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VOLUME LXXVH.-NO- 119.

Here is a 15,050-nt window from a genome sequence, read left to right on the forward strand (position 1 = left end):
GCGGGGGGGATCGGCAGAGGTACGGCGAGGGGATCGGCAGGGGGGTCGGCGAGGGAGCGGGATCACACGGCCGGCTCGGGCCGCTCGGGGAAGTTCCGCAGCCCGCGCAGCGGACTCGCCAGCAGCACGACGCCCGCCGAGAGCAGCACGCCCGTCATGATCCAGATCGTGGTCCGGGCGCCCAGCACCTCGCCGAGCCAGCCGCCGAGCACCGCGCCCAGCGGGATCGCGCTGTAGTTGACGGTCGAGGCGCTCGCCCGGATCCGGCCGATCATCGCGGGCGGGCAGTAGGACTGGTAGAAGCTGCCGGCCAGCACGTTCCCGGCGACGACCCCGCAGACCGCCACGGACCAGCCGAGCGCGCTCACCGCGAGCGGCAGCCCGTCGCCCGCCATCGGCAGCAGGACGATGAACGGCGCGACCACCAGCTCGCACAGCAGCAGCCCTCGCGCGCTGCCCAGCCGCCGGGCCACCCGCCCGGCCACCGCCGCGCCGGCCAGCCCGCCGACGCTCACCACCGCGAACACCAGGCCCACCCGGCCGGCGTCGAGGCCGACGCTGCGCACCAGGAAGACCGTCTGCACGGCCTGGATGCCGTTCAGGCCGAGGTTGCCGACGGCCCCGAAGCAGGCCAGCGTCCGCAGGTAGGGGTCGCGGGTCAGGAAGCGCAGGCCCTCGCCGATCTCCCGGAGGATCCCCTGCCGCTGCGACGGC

NEWS OF THE COAST A Fresno Man Tries to Kill Himself in a Ballroom. ANGELS STAGE ACCIDENT. Strange Signals in Monterey Bay Lead to a Revival of . . Smuggling Stories. CLOVERDALE CITRUS CXTLTTTRF. A Clergyman Commits Suicide by Hanging Himself in a Shed at Ukiah. FRESNO, Cax., April 7.— The Danes of this city gave a ball last night, and when the festivities were at their height Bitlo Toepfer went to the ballroom, supposedly with the intention of shooting a man whom he says had induced Mrs. Toepfer to leave him. He did not find the man. Drawing a revolver, he said to the by- Etanders, "Do you want to see me do it?" and holding the weapon within a few inche. c of his breast, he fired before any one could interfere. The bullet went through the left lung end out at the shoulder blade. Toepfer dropped to the floor calling for his wife. An examination of the wounds show that they are not necessarily fatal. Toepfer is well off. Some time ago his wife began proceedings for a divorce and this made the husband despondent. BTRAXGE SIGNALS AT MOXTEREY. Maneuvers of Small Craft at >'ight Which Are Suggestive of Smugglers. MONTEREY, Cal., April 7. — Some strange maneuvers of small boats and mysterious lights seen floating around the ■'• bay at night leads to the belief that smug . gling is being carried on extensively in this section under the very eyes of the officials. : Monterey Bay is so located that it would require a regiment of customs officers to • ".•protect it. :. v Some time ago a fisherman by the name ,■■ of Frank Passoni,while on an early morning .'."fishing excursion, discovered something : that is liable to create a sensation in the .. smuggling circles. It was a cold morning, and Passoni wishing to keep his fire in his cook stove blazing raised it over the rail to catch the breeze. In so doing it blazed up in the air several feet. Happening to look •■' toward the snore he perceived a similar : blaze, as though a torch had been waved In the air. His curiosity was aroused and : . ■ he again raised his cook stove and the same result followed. For eight times did he do •this, each time receiving the same answer. If Passoni had not been alone he would • have surely followed up the light, but he did not like to tackle smugglers single- j •- handed. ;. Several Monterey officers have at times watched the coast, but without the aid of the Government not much can be accom plished. At different times boats have . been seen among the various inlets that abound in this section. Last year when the notorious Halcyon landed eighty-three Chinamen in Carmel Bay, Judge Michaelis who had been on the watch, captured nine of the gang. They were put in jail only to be let loose a few months later. This dis gusted many of the local enthusiasts and officers who were trying to suppress smug gling, and now there are no watches out. The recent suspicious maneuvers will prob ably be looked into. _ • HEALDSBURG ICE PI4AT, A Factory and Cold-Storage Warehouse to Be Built. HEALDSBURG, Cal., April 7.— A. "W. "Will, a recent arrival from Oregon, will erect an ice factory and cold-storage ware house in this city. The plant has been ordered and work on the buildings, which •Will be located on Matheson and First streets, will be begun at once. To Clear Russian River. ■■■ HEALDSBURG, Cal., April 7. — The Russian River Valley Improvement Com pany is the name of a new organization effected in this place. Its object is to clean out the bed of Russian River, remov • ing the willow islands and other obstruc tions so that no damage from overflow will • result. The work will be commenced on the 22d of this month. ■ <« CLO VERB ALE CITRUS CULTURE. • Jflnetren Hundred Orange and Lemon Tree* Set Out in the Township. CLOVERDALE, Cal., April 7. — The Cloverdale Orange Company has completed the planting of 800 Washington navel trees on its tract east of town. Fifteen hundred orange and 400 lemon trees have been planted in Cloverdale Township this sea ' son, and the cold snap has done no dam age. ■" To Build a Tanbark Crusher. CLOVERDALE, Cal., April 7. — Napa City and Cloverdale capitalists have de • cided to establish a tanbark crusher near "N Boonville, sixteen miles from this place. The work of building the mill and putting in machinery will be commenced at once. — «> STAGE ACCIDENT SEAR A.SGELS. The Horses Run Away, and Passenger* Are. lhrnun on a Barbed- Wire Fence. ANGELS CAMP, Cal., April 6.— As the San Andreas stage was coming down the hill beyond the fourth crossing midway between here and San Andreas on Thurs day evening the foot lever of the brake gave way, and the driver, J. S. Howard, lost' control of the horses. One of the wheelers fell, and the stage was over turned. Some of the passengers, of whom there were eleven, were thrown against a barbed-wirr fence. A. B. Livingston, A. T. Perovner and the driver were the only ones seriously injured. They will recover. The stage was badly wrecked. V til AH PREACHER'S BVICIDE. Rev. Harrison Price Hangs Himself in a Shed at His Residence. TJKIAH, Cal., April 7.— Rev. Harrison •Price, the official stenographer of the Su perior Court of this county, committed suicide sometime during last night by hanging himself -to • the rafter of an ' out house. Price had disappeared yesterday, and after a long search his body was found as The San Francisco Call. stated. Price was an unsuccessful candi date for Superintendent of Schools of this county at the late election, and he felt his defeat so keenly that he became mentally deranged. He was committed to the asylum, and after remaining in that insti tution some weeKs was discharged as cured. Last week he petitioned the Supervisors to be appointed on the Board of Education. The petition was refused, and the result was suicide. i'rice was formerly professor of Greek aud Latin in an Eastern college, and for years occupied a similar position in Santa Kosa College. He was an eloquent preacher and highly respected. He leaves a widow an i live children. THIXK IT WAS Hit AD T. A Stranger at Ukiah tTho Reaemblea the Slayer of Sheriff Jioyard. T'KIAH, Cal., April 7. — A stranger ar rived in this city last evening bearing every outward resemblance to John Brady, the murderer of Sheriff Bogard. He begged a nieal at Wilson's restaurant, and left town as Fii'ldenly as he appeared. It is stated that he had walked up from San Francisco, but two fishermen saw him descending the range between here and Lake County, a natural but unfrequented route from the Sacramento Valley. As he left town he was headed toward the «oast. THE NEWS OF SAN JOSE. Capture of Two Boys Who Ran Away From Santa Cruz to Oakland. Review of the Fruit Outlook In the Santa Clara Valley and Review of Markets. SAN JOSE, Cal., April 7.— John Sher man and George Dennis, two runaway boys from Santa Cruz, were taken home by Sheriff Besse to-day. Dennis stole $12 from his brother and the bo 3's took a trip to Oakland. After their money was spent the boys started to walk home, and had got as far as Berryessa, where they had taken refuge in a barn for the night, when ar rested. THE TRUIT OUTLOOK. Apricots Will Be Only Half a Crop and Prunes May Fall Short. SAN JOSE, Cal., April 7.— Colonel Philo Hersey, president of the Santa Clara County Fruit Exchange, in an interview on the outlook of the fruit crop, says: "There is little speculation on the part of Eastern buyers, who continue to send in orders from day to day as the goods are needed. It is impossible to tell even ap proximately how much of last year's ship ment of fruit is now unsold in the East. The parties who hold the fruit there refuse to state the amount, though it is not very large, as they continue to order from day to day through their California agents. Trade is quite uniform. The stocks held in the East are going into the retailers' bands regularly and freely. Prices are not high and there seems to be no buoyancy of feeling among producers and dealers of an increase in prices. The fruit market is one in which the bears have the best of it. There is 140 cars of last- year's fruit re maining in the valley, the bulk of which is prunes. The amount of fruit remaining in the valley is about the same as that of last year at this time, while in the East the stock on hand is less than that held at this time last year. "I should advise those having on hand a stock of apricots in good selling condition not to sell at present, but to hold it over until next year. The severe frost that vis ited this vicinity and Vacaville some weeks ago, together with the frost of April 4, will reduce the crop of apricots one-half that of 1894. Peaches, cherries and pears are slightly injured by the freeze of April 4, while the damage to prunes cannot be estimated, as the effects of the cold will not be manifested until the middle of June. The half-grown prune, if the pit has been injured, withers and falls, al though the greater proportion of prunes injured at this stage will turn yellow and drop off when the size of grains of wheat. If there be no more frosts or freezes and no continued cold spells between now and May 15 we may expect a fair crop of prunes and peaches, and possibly an average crop of cherries. Last week the exchange shipped five cars of prunes and two cars of apricots East." A WOMAy KII>SAVS HER CHTLI>. The Sequel to an Estrangement JDue to Religion* Disagreement. SAN JOSE, April 7.— Mrs. James Clear water, who came to this city from Los An geles recently, took her 9-year-old daugh ter, Perley, this afternoon from the pos session of Mrs. L. Vincent, who was given charge of the child by the father. The police were appealed to to secure the return of the child, but they refused to in terfere in the matter. The Clearwaters are not divorced, but separated last May. For three years there has been trouble in the family over re ligion. Clearwater claims that his wife, after be coming a Seventh-day Adventist, left him. An elder and preacher in the church named Raunders, it is claimed, told her it was a sin to live with her husband, because he was not a believer, and after that she was much in the company of Saunders. Last May, after a camp meeting excite ment at Oakland, Mrs. Saunders left her husband and went to Los Angeles. She was not heard from again till she arrived in San Jose a few days ago and to-day she kidnaped her little girl. The couple had six children and lived together eighteen years till they had the trouble over re ligion. Paying the Militiamen. SAN JOSE, Cal., April 7.-Payraaster- General Colonel F. P. Chadbourne of the Governor's staff paid the members of Com pany B, N. G. C, last evening for their ser vices during the strike. The Second Bri gade received $7000 for its services, or over one-half of the appropriation made by the Legislature. The captain of Company B received $90, and the privates, numbering sixty-eight, $36 apiece. Colonel Chadbourne and his staff will go to Santa Cruz to-morrow to make arrange ments for the camp of the Second Brigade there in June. Incendiary Suspect* to R t Relented. OMAHA, Nebr., April 7 Priest Kar minski and the twelve members of his con gregation, who have been on trial two days for burning St. Paul's Church, will be re leased to-morrow and the case dismissed. The County Attorney has determined that the evidence is not sufficient to convict. SAN FRANCISCO, MONDAY MORNING, APRIL 8, 1895. SAN DIEGO EVENTS. An English Prisoner at Ensenada Appeals for Aid. BRITISH CONSUL'S VIEW. He Does Not Think That His Government Can Intervene in the Matter. THE LAW MUST TAKE ITS COURSE. A Request May Be Made Asking Mexican Officials to Grant as Speedy a Trial as Possible. SAN T DIEGO, Cal., April 7.— lt was learned to-day that considerable cabling had been done in the case of Seymour Jackson, cashier of Godbe & Co.'s Bank at Ensenada, who was arrested some days ago and charged with the robbery of $3000 from the bank on March 20. The same night a $13,000 gold brick was stolen from M. Riveroll's office, a few blocks distant. Jackson is a British citizen, and, upon learning of his arrest, the British Vice- Consul of this city, Major Allen, wired to learn the charge against him, the amount of bail required, and also requesting that the accused be speedily admitted to trial. No answer was received from the first dis patch, which was sent to Godbe, the Ameri can Consul at Ensenada. Another was sent, and Godbe advised that application be made to the authorities direct. This was done, but no reply was received. Then, it is understood, Major Allen notified his Government of the case. Several cables were received, but their tenor could not be learned. Mr. Allen, when questioned regarding the matter, said he did not think the Brit ish Government would take any steps in the affair, as Jackson is simply being held for examination and there was nothing to show that he was not receiving fair treat ment. Jackson, the Consul said, com plained that he was being held in an un healthy jail, without the privilege of bail. Major Allen held that bail should be ac corded, but he was not familiar with Mexi can law, and if the law did not class the charge against Jackson as bailable, he did not see how assistance could be given. No special stress could be laid upon the un healthfulnefes of the jail, as that matter rested entirely with the Mexican authori ties, and the only thing that could be done would be to ask for as speedy a trial as pos sible. This, added the Consul, would be beyond doubt the voluntary course of the authorities. Pratt and Garratt, charged with the rob bery of a gold bar, are no longer held in solitary confinement, but are allowed to converse with friends, though still pris oners. Investigation into the case con tinues with considerable vigor, but if the gold or evidence to convict has been found the fact is carefully guarded. WATCHING THE WAHLBERG. Mexican Authorities Suspect That the Schooner Is Up to Mischief. SAN DIEGO, Cal., April 7.— News has been received from passeneers on the steamer Pacheco, arriving from Lower California, that the schooner H. C. Wahl berg, held for some weeks here for sus pected carrying of contraband war ma terial to Hawaiian rebels, has been seen hovering off Cape Colnett and that Cap tain Matthew Martin and his crew have been ashore several times. After the schooner was liberated she cleared for the lower coast on a guano ex pedition, but Charles Hartwick, one of the crew, said no attempt was made to get guano and the skipper was in no hurry to find any. He intimated to a friend that the schooner was in the more profitable business of smuggling contraband goods into Mexican territory. It is believed here that the schooner may be making Colnett headquarters for ship ping another cargo of arms for Hawaii, and it is known that freight shipments to Lower California are narrowly watched. The Wahlberg is not expected to return here, and it is believed she will make a run to British Columbia to change her flag. The Mexican authorities suspected the Wahlberg from the first, and a clone watch is being kept on her movements to detect smuggling operations. MARE ISLAND INQUIRY. Secret Sessions of the Board InvestlgatingtheTroubleon the Albatross. A Thorough Examination Will Be Made and Civilians Are to Be Called on to Testify. VALLEJO, Cal., April 7.— The court of inquiry appointed to examine into the dif ferences that have occurred between Lieu tenant-.Commander Franklin J. Drake, commander of the Albatross, and Lieuten ant Fidelio S. Carter, the executive officer of that vessel, will probably be in session for a month yet. The court convened on Thursday with Commander C. M. Thomas as president, Lieutenant-Commander F. M.-Symonds and Lieutenant W. E. Sewell as members and Lieutenant B. 0. Scott as judge advocate. The court's proceedings are behind closed doors. The inquiry will be most exhaustive, and will even embrace the summoning of civilians residing in Vallejo. Commander Drake is one of the most popular officers in the navy. The cause of the disagreement has not been made public. The board adjourned Satur day until 12 o'clock noon of Monday. It is not expected that the Albatross will leave the yard for some weeks to come. The court of inquiry that has been in session examining into the accident to one of the Monterey's boilers, with a view to ascertaining where the blame rests, has concluded its work and forwarded its re port to the Secretary of the Navy. The Monterey left rather unexpectedly for Callao, as it had been expected she would remain here for some time. The re port of the board of inspection was to the effect, however, that the Monterey was in good order and fit in all respects for an ex tended cruise, and receipt of this report was followed by orders from the Navy De partment to send the vessel to Peru. It is not expected by the Secretary of the Navy that the Monterey will leave the coast, yet contingencies may arise by the time she reaches Callao so that orders may be sent to her commander, Captain Francis J. Higginson, to proceed to New York via the Straits of Magellan. This would give ample opportunity to test the vessel's sea going qualities. The Olympia, on her return from Santa Barbara, where she has gone to remain during the flower festival, and incidentally to have various tests made of her steaming capacities and battery qualities, may be ordered to Honolulu to relieve the Phila delphia, and the flag of Admiral Beardsley may be hoisted at her peak. William O'Meara, the well-known mail carrier at the Naval Hospital during the past eight months, will leave for Washing ton Monday to obtain his discharge. He expects to assume duty in the customs Bervice. Lieutenant Thomas Snowden, detached from the Monterey, is on temporary duty on the Bennington. Lieutenant Waldemar D.Rose, first watch officer on the Olympia, who has been quite sick during the past three weeks, reported for duty Saturday. Past Assistant Engineer Emil Theiss, detached from the Monterey, is still at the hospital under treatment for injuries re ceived when the feed-pipe burst in the monitor's boiler-room. Lieutenant John E. Gann has been granted a three months' leave of absence. Pay Inspector W. W. Woodhull, who has but recently passed a successful ex amination from the grade of paymaster to the above rank and title, will not came out to the navy-yard to assume duty as gen eral storekeeper before the Ist of May. Lieutenant Frederick Singer, who is to come out from Washington to do duty on the coast, was here some years ago as ex ecutive of the Independence. THE CUPICA AT ASTORIA Arrival of the Overdue British Vessel and Joy of the Cap- tain's Friends. The Ship Was Out Two Hundred and One Days and Had a Rough Experience. ASTORIA, Ob., April 7.— The long over due British ship Cupica, with tin from Liverpool for Astoria, arrived in at 1 o'clock this afternoon after a voyage of 201 days. The docKs were lined with peo ple, and no sooner had the Cupica dropped anchor than a score of Captain Casson's friends climbed over the side of the vessel and congratulated him upon his safe ar rival. Captain Casion state. £bftt the ressel was delayed by storms that drove her out of her course, and by calms which lasted for days at a time. In the vicinity of Cape Horn 500 cases of tin were jettisoned and more would have followed had they not been compelled to batten down the hatches. Two sailors were injured by being thrown against the bulwarks during n storm. Captain Casaon says that when only two days out from Liverpool he feared he would never reach his destina tion. The arrival of the Cupica has placed the canneries at some inconvenience, as they, with one or two exceptions, had given the vessel up for lost and had duplicated their orders with American tin plate. The Cupica has 28,000 cases of tin on board. RICKARD'S SILVER FIGHT Montana's Governor to Call the Pacific States Executives to a Conference. An Organized Effort to Be Made to Advance the Interests of White Metal. HELENA, Mont., April 7.— Governor Rickards has inaugurated an educational campaign on the silver question, in line with plans formulated by himself and Hon. Thomas G. Merrill. The intention is to place bimetallic literature in the hands of the voters throughout the Union, this course being deemed more effective than any other plan of reaching the intellect and conscience of the citizens. The Governor has arranged for a confer ence to perfect an organization which will be held at Salt Lake City May 15. He has sent a letter to the Governors of California, Oregon, Washington, Nevada, Idaho, Wy oming, Utah, Arizona, New Mexico and Colorado asking them to appoint three delegates to the Salt Lake conference. Alabama' a Silver Party. BIRMINGHAM, Ala., April 7.— A silver party is the latest acquisition to political affairs in Alabama. In Athens, Living ston County, 400 Democrats, Republicans and Populists met and banded themselves together in favor of the free coinage of sil ver without any regard for party ties, and to support for office only such men as favor their views. THE IXCOME-TAX APPEALS. Conference of the Supreme CourUJuatieea to Conaider the Matter. NEW YORK, N. V., April 7.— A special to the World from Washington says: An extraordinary conference of the Justices of the United States Supreme Court was held to-day to consider the income-tax appeals. Chief Justice Fuller's rough draft was further discussed and the decision is re ported to have been reopened for argu ment on certain features. This has given rise to the impression that the deadlock on the main points in the statute may be broken or the decision withheld for addi tional modifications. Santa Ana* nagger. CINCINNATI, Ohio, April 7.- Hon. John A. Caldwell, Mayor of this city, has re ceived by express from A. J. Houston of Texas, the son of the late celebrated Gen eral Sam Houston, the dagger which was taken from General Santa Ana when he was captured by Sam Houston at the battle of San Jacinto, on April 21, 1836. This gift is to be presented to some museum in Cincinnati. STILL IN SACRAMENTO Belief That the Slayer of Bogard Has Not Escaped. CAR-SEALER'S DISCOVERT Finds an Armed Man In a Car Who Answers Bandit Bra dy's Description. SEARCHING THE CAPITAL CITY. Officers Are Hunting for the Stran ger With the Revolvers Who Has Again Disappeared. USACRAMENTO, Cal., April 7.— The murderer of Sheriff Bogard made another abortive attempt to escape from Sacra mento yesterday afternoon, but was foiled in his design by the vigilance of a car-sealer in the upper railroad yard. Shortly after the arrival of the overland freight train that arrives in Socramento at 4 p. m., coming by way of Lodi, one of the car sealers, whose duty it is to inspect the doors and seals of the various freight cars, noticed that the tin seal of one of the cars was broken. He immediately threw open the door and as he did so he was con fronted by a heavily built man, about 5 feet 6 inches in height, who sprang from the interior of the car to the ground and with a muttered explanation that he had been locked in the car alone by mistake, walked rapidly in the direction of Twelfth street. As soon as the astonished car-sealer could recover his presence of mind, he gave the alarm, but before the detectives' and Sheriff's offices could be notified, all traces of the individual was lost. The man was dressed in blue overalls, light coat, small black derby hat and had a cartridge-belt filled with shells around his waist, with two larger revolvers thrust be tween the belt and his person. It is now believed by local officers that the clew re ceived by Sheriff Griffin of Yolo County yesterday stating that Sheriff Bogard's murderer would endeavor to leave this locality by way of Davisville, was given for the purpose of drawing their attention in that direction, while the real offender es caped over the mountains. Another theory which has been ad vanced is that the man made his way at night over the county road on his bicycle to a lone station where he abandoned his vehicle, broke the seal on the car door, and secreted himself in the interior, thinking in this way to pass through Sacramento without detection. Conßidef&bfp excite ment exists in the city over the discovery, and the officers are putting forth every en deavor to obtain trace of him, but owing o their silence upon the subj ect it is im possible to ascertain what success they are meeting with. In the meantime every portion of the city is being searched. [GRAND ARMY EJSCAIUPMENT. Arranging the Programme of Entertain- ment at the Capital. SACRAMENTO, Cal., April 7.— The local Grand Army posts are busily en gaged in preparing for the department encampment to meet in this city on the 22d of this month. Meetings were held to-day and the local programme mapped out. It is expected there will be 1000 Grand Army men here. Besides the encamp ment there will be meetings of the Ladies of the Grand Army, the Women's Relief Corps and Sons of Veterans. Of these there will probably be 500 representatives of the Relief Corps, 300 Ladies of the Grand Army and 200 Sons of Veterans. The session will be held in the Capitol on the 22d, 23d, 24th and 25th. A commit tee is securing subscriptions to help carry out the grogramme in a manner befitting the city's reputation for hospitality. General L. Tozer has been selected grand marshal and O. P. Dodge chief aid. It has been decided that Sacramento shall pre sent a candidate for department com mander. Pushing an Electric- Power Scheme. SACRAMENTO, Cal., April 4.— lt is the purpose of the Sacramento Electric Light and Power Company to push the work of bringing its electricity from Folsom to this city with all possible speed. The company has put in a large arc-light dynamo there, by the aid of which work on the power house will be continued at night until completed. — MURDERER'S FIERCE FIGHT A Jacksonville Desperado Fires on the Police and Kills One of Them. He Surrenders Only After He Has Wounded Three More of His Pursuers. JACKSONVILLE, Fla., April 7.—Alex ander Simms, alias Britt Glenn, alias Jim Charlie, a negro, shot and killed a young colored boy named Napoleon Stucks Satur day night. The officers chased him about two miles to a barn in the eastern part of the city. When Simms saw he was discovered he opened fire with a pistol at the officers, who returned the fire. During the firing Policeman Minor was shot in the breast and killed almost instantly. Lieutenant Minor, his brother, was shot in the left leg. Two negroes who had joined in chasing Simms were shot in the hip, one fatally it is thought. Simms offered to give himself up if the lieutenant would consent not to kill him. This was agreed to and he gave up his re revolver and came down. A large crowd gathered on the outside and wanted to lynch him at once, but the officer hustled his prisoner off to jail. As soon as the affair became noised about a large crowd congregated at the jail and threats of lynching were frequent. Finally it was announced that Simms would be taken to the county jail for safe-keeping, but in stead the Sheriff put him aboard a train for St. Augustine, where he was placed in jail. MISS WICKES AN ACTRESS. The Daughter of a Pullman Vice-Prcs- ident Makea Her Debut. MEMPHIS, Tenn\, April 7.— Miss Flor ence Lillian Wickes, youngest daughter of the vice-president of the Pullman Palace Car Company of Chicago, made her debut on the professional stage last evening at the Lyceum Theater, appearing in "The Sign of the Cross" with the company of Wilson Barrett. "I can see nothing in connection with this move of Miss Wickes which should particularly interest the public," said Mr. Barrett this afternoon. "It came about solely through the instrumentality of the late theatrical manager, John W. Norton, who was my friend, and who was killed in a disastrous railroad wreck some weeks ago. He had requested me to give certain proteges of his trials and Miss Wickes was among the number. . "I had occasion thereupon to judge of her talent, and found her to possess un mistakable ability as an actress, and I am glad to name her with my company. She has great talent and I have no doubt as to her future brilliant success as an actress. At present, of course, she plays only the junior parts." SCORES CARDINAL GIBBONS A Pittsburg Preacher's Bitter Attack on the Catholic Prelate. He Denounces the Cardinal for His Remarks Concerning the Mob at Savannah. PITTSBURG, Pa.. April 7.— Rev. J. T. McCrary, pastor of. the Third U. P. Church, to-day delivered a scathing attack on Car dinal Gibbons and his supposed jastifica tion of the mob in Savannah. Rev. Mr. McCrary is a man of extreme views and is a supporter of the blue laws. He was president of the Law and Order Society and directs the war against the Sunday papers. He quoted from the remarks of Cardinal Gibbons on the work of the mob and then said : "The Cardinal protests earnestly against his church being held responsible for the Spanish inquisition, yet we submit that it was more out of harmony with the senti ment of the sixteenth century than the conduct of the mob with the closing years of the nineteenth. "He excuses and encourages violence. When the head of the church speaks of an offense as serious as the riot at Savannah anything short of the sternest, most un equivocal condemnation of it will be en couragement. He put Christianity to shame before the world. He claims to represent the largest body of Christians in the world, and yet has only soft words for men who would have murdered if they had not "been restraint by bayonets. "The Cardinal does not represent Chris tianity. He is speaking for a system that cannot bear the light, and he would en courage the suppression of truth though that require the silencing forever of the clearest voices that ever rung out on this western world." BANK-ROBBERS' TRIAL. The Griswold (lotca) Suspects to Appear in United States Courts. COUNCIL BLUFFS, lowa, April 7.— The Griswold bank-robbers will be tried by the United States court on the charge of steal ing $600 in stamps. It has been suspected for some time that the Government would ultimately try the two men now in cus tody, for its case is much stronger than the charge preferred against them in the State courts of assaulting Deputy Sheriff Nick O'Brien. There has been some uncertainty as to who fired the shots, but there is not the slightest uncertainty of all three of the men being concerned in the robbery of the bank. Smith and "Wilson were brought into the courtroom yesterday afternoon to be ar raigned. Their best friends would hardly have known them as they sat with their wrists bound together with handcuffs. Each man had let bis beard grow. If Judge Woolson can find any way of com pelling them to shave their beards but lit tle doubt of their conviction is felt, but if the witnesses are compelled to swear that these grizzly veterans are the same sleek, smooth looking fellows they saw six weeks ago there is quite a possibility of their get ting free. Both men in custody have claimed all along that they never saw one another until arrested. They will be tried this month. THE STORM IN COLORADO. Many Trains Are Blockaded and There Is Much Loss of Livestock. DENVER, Colo, April 7.— Not a train has arrived in Denver from the East to-day and all roads traversing the eastern por tion of the State are still impassable as a result of the great storm of Friday. To day has been warm and clear, melting all the snow remaining on the ground and the delay to trains now comes from sand on the tracks. Every cut is rilled, sometimes to the depth of from four to eight feet. Shovels and rotary plows are the only im plements that can make any impression on the obstruction. A dispatch from Falcon reports that the rotary plow in clearing out a cut near there unearthed the body of a man buried in the sand on the track, probably having frozen to death. He has been identified as a herder from McLean's sheep ranch. The loss to livestock will be great, but no estimate can be made to-day. FLIGHT OF TRAIX-ROBBERS. The Desperadoes Fire the Prairie Grass to Obliterate Their Trail. WICHITA, Kass., April 7.— The Rock Island train-robbers are now in the Gloss Mountains region and have set the prairie on fire behind them in order to baffle their pursuers. There being a north wind the fire has covered an immense area and the marshal's posse cannot advance. Debs Returns to Terre Haute. TERRE HAUTE, Ind., April 7.—Presi dent Debs of the American Railway Union returned from the Pacific Coast after a speech-making trip which began in Chi cago February 28 and closed at Los Ang eles, Cal., a week ago to-night. He says the union has been reorganized through out that territory. In seven days on the westward trip Debs took 2200 members into the union in the West. PRICE FIVE CENTS. SURVEY AT STOCKTON. Valley Road Engineers Will Begin the Work To-Day. HOW LINES WILL BE RUN, Chief Engineer Storey Will Outline the Piansfor His Assistants. i SELECTION OF THE BEST ROUTE. Subscriptions From the Working Classes and Farmers Are Be ginning: to Come In. STOCKTOX, Cal., April 7.— The survey ing party of the San Francisco and San Joaquin Valley Railway arrived by steamer this morning. There are twelve men in the party under the direction of Assistant Engineer John A. Graham. Mr. Graham owns a large ranch in this county, near Woodbridge, and spent, most of the day there. When seen to-night he said that Chief Engineer Storey would be here to-morrow to personally direct some of the work of lay ; ng the lines for the road. To-morrow morning the first work will be commenced on the point of land be tween Stockton and Mormon Channel, when the lines will be run on Weber ave nue and thence around to Tule street. The surveys in the city will take at least a week and a half to complete and then the lines will be run from the city limits to the Stanislaus River. Engineer Graham said that it had not been definitely settled at just what point on the river and through what lands the surveys would be made, as the question of bridging the Stanislaus would cut a figure, and this point had not been decided upon, Engineer Storey while here will collect the necessary information to determine just where the lines will be run after leaving Stockton. Graham stated that preliminary lines out of the city would be run at once, but that they might be changed if a better route is suggested to the management of the roads. Subscriptions for the road from the poorer people and the working classes are coming in rapidly and one collector raised $3000 yesterday in small sums. The people are more enthusiastic now than they have been at any time in the history "of the movement. JTATA.X'B PJEJ.CE VOyDITIOXS. What the Mikado Demands From the Htnperor of China. PARIS, Fraitck, April 7.— lt is stated on reliable authority that Japan has proposed the following conditions for the conclusion of peace : The independence of Corea; the cession of Southern Manchuria, including Port Arthur ; the cession of the island of For mosa; the opening of Chinese ports and river to commerce; the payment of in demnity of 400,000,000 yen and the occupa tion of a number of strategic points until the indemnity shall have been paid. SHIMONOSEKI, Japan, April 7.— The wound in the face of Li Hung Chang is now completely healed. The bandages were removed to-day. Prince Koraatsu, commander-in-chief of the Japanese army and navy, will leave Hiroshima on Wednes- day. It is officially stated that Lieutenant Ching Fong has been appointed a Chinese peace plenipotentiary to assist Li Hung Chang. Japan has formally accepted him as an envoy. Ching Fong is a son of Li Hung Chang. Oscar Wilde in Prison. LONDON, Eng., April 7.— Oscar Wilde is suffering from insomnia. The prison sur geon on Saturday night gave him a sleep ing draught. It had no effect on him and he continued pacing his cell nearly all night long. He eats almost nothing, although he is allowed to have food sent to him from the outside. Another prisoner cleans his ceil. He is not allowed tosmoke and is allowed to receive only a single vis itor daily. '^^.^ Saved His Life X/Jjvc^" —by a fortunate vT_ discovery in ; the .__ nick of time. £A f~^^ Hundreds of per- JBljfc L jfllh sons suffering SJrlsK*dßß^a from eonsump- Wu ffifcjSfW tion have had the "* lS&ffla sbf 1 progress of the - J^St^ff^BS^m. disease stopped, igj yunHfgl g^ and have been ■^fite^^B brought back to r-v^^^B^-^^^life and health by N^ 7^^W" the "Golden >' ~ ** '. Medical Discov- ery" ,of Dr. Pierce. Years ago Dr. R. V. Pierce, now chief consulting physician to the Invalids' Ho- tel and Surgical Institute ■of < Buffalo, N. Y., recognizing the fact that consump- tion was essentially a germ disease, and that a • remedy which would drive the germs and their poisons from the blood would cure consumption, at last found a medicine which cured 98 per cent, of all cases, if taken in the earlier stages. The tissues of the lungs being irritated by the germs and poisons in the blood circulating through them, the germs find lodgment there, and the lungs begin to break down. J Soon the general health begins to fail, and the person feels lan- guid, weak, faint, drowsy and confused. This is the time to take Dr. Pierces Golden Medical Discovery; it drives the germs and poisons from the blood, and has a soothing effect upon the dry cough. "Golden Medical Discovery" increases the amount and quality of the blood, thus invigorating and r fortifying the system against disease and builds up flesh. Jno. -.M. Hite, of Audubon, Audubon Co., la., : says : "I : took ■ . >_^^ . a severe cold which . 4j%& ffijk. < settled on my lungs m£3*!wm?y^\ and chest, and I suf- Mr >■ . ■*" \.- '-^\<^ fered intensely with Sg --'W' ■ it. 1 I ■„ tried several U'gtmm^' #wb»&_ ¥ of our best physi- Jj 'Smb Wfef i cians here ana they fv ~"""" B gave up all hopes vj[ jfc \ Jf of my recovery, and ' .vi . /'WQp a, , thought I would ,^v / have to die. ■ I would \ . .. L ■-'■*^s"^ ?/''■*<•'• cough and spit blood \ /a^pr,. jL for hours, and I was >«r \^>* 7«lW_, pale ; and weak. -/ - I ili^W/ mm ■ was greatly discour- T*\ J&T^SJ ® * aged when I . began :...•. N^^^OT . the use of the ' Dis- «sr/-^ T co I e 7 1 » but « s ?. on J- M - Kite, Esq. got better. It has * * been five years since I took it and have tied no return of that trouble since." :_'■- '. " '